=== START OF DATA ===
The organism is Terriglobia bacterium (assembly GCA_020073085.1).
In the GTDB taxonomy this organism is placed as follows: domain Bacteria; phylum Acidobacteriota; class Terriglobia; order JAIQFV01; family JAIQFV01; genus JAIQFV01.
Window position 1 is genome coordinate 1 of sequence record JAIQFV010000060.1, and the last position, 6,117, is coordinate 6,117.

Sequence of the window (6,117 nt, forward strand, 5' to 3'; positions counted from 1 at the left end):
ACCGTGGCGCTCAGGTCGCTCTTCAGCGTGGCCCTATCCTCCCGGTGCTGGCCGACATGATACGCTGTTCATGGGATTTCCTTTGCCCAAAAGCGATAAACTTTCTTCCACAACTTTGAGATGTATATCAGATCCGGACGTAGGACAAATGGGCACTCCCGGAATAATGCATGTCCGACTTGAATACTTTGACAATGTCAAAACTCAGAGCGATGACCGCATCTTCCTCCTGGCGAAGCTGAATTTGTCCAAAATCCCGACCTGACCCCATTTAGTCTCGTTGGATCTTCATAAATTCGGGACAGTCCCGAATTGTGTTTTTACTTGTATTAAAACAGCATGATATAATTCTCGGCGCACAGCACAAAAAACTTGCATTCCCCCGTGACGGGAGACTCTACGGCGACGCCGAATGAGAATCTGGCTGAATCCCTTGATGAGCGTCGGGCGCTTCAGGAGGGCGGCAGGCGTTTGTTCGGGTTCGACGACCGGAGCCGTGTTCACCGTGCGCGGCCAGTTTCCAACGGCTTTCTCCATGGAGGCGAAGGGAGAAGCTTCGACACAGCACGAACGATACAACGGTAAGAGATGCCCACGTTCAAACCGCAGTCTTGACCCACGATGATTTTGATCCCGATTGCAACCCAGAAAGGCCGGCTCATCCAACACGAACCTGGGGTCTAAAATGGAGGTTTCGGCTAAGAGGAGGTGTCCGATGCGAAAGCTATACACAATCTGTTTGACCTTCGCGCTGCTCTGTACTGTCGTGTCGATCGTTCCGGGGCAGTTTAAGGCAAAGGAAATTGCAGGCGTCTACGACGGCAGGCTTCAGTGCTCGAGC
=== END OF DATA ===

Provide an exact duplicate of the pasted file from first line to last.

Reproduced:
The organism is Terriglobia bacterium (assembly GCA_020073085.1).
In the GTDB taxonomy this organism is placed as follows: domain Bacteria; phylum Acidobacteriota; class Terriglobia; order JAIQFV01; family JAIQFV01; genus JAIQFV01.
Window position 1 is genome coordinate 1 of sequence record JAIQFV010000060.1, and the last position, 6,117, is coordinate 6,117.

Sequence of the window (6,117 nt, forward strand, 5' to 3'; positions counted from 1 at the left end):
ACCGTGGCGCTCAGGTCGCTCTTCAGCGTGGCCCTATCCTCCCGGTGCTGGCCGACATGATACGCTGTTCATGGGATTTCCTTTGCCCAAAAGCGATAAACTTTCTTCCACAACTTTGAGATGTATATCAGATCCGGACGTAGGACAAATGGGCACTCCCGGAATAATGCATGTCCGACTTGAATACTTTGACAATGTCAAAACTCAGAGCGATGACCGCATCTTCCTCCTGGCGAAGCTGAATTTGTCCAAAATCCCGACCTGACCCCATTTAGTCTCGTTGGATCTTCATAAATTCGGGACAGTCCCGAATTGTGTTTTTACTTGTATTAAAACAGCATGATATAATTCTCGGCGCACAGCACAAAAAACTTGCATTCCCCCGTGACGGGAGACTCTACGGCGACGCCGAATGAGAATCTGGCTGAATCCCTTGATGAGCGTCGGGCGCTTCAGGAGGGCGGCAGGCGTTTGTTCGGGTTCGACGACCGGAGCCGTGTTCACCGTGCGCGGCCAGTTTCCAACGGCTTTCTCCATGGAGGCGAAGGGAGAAGCTTCGACACAGCACGAACGATACAACGGTAAGAGATGCCCACGTTCAAACCGCAGTCTTGACCCACGATGATTTTGATCCCGATTGCAACCCAGAAAGGCCGGCTCATCCAACACGAACCTGGGGTCTAAAATGGAGGTTTCGGCTAAGAGGAGGTGTCCGATGCGAAAGCTATACACAATCTGTTTGACCTTCGCGCTGCTCTGTACTGTCGTGTCGATCGTTCCGGGGCAGTTTAAGGCAAAGGAAATTGCAGGCGTCTACGACGGCAGGCTTCAGTGCTCGAGC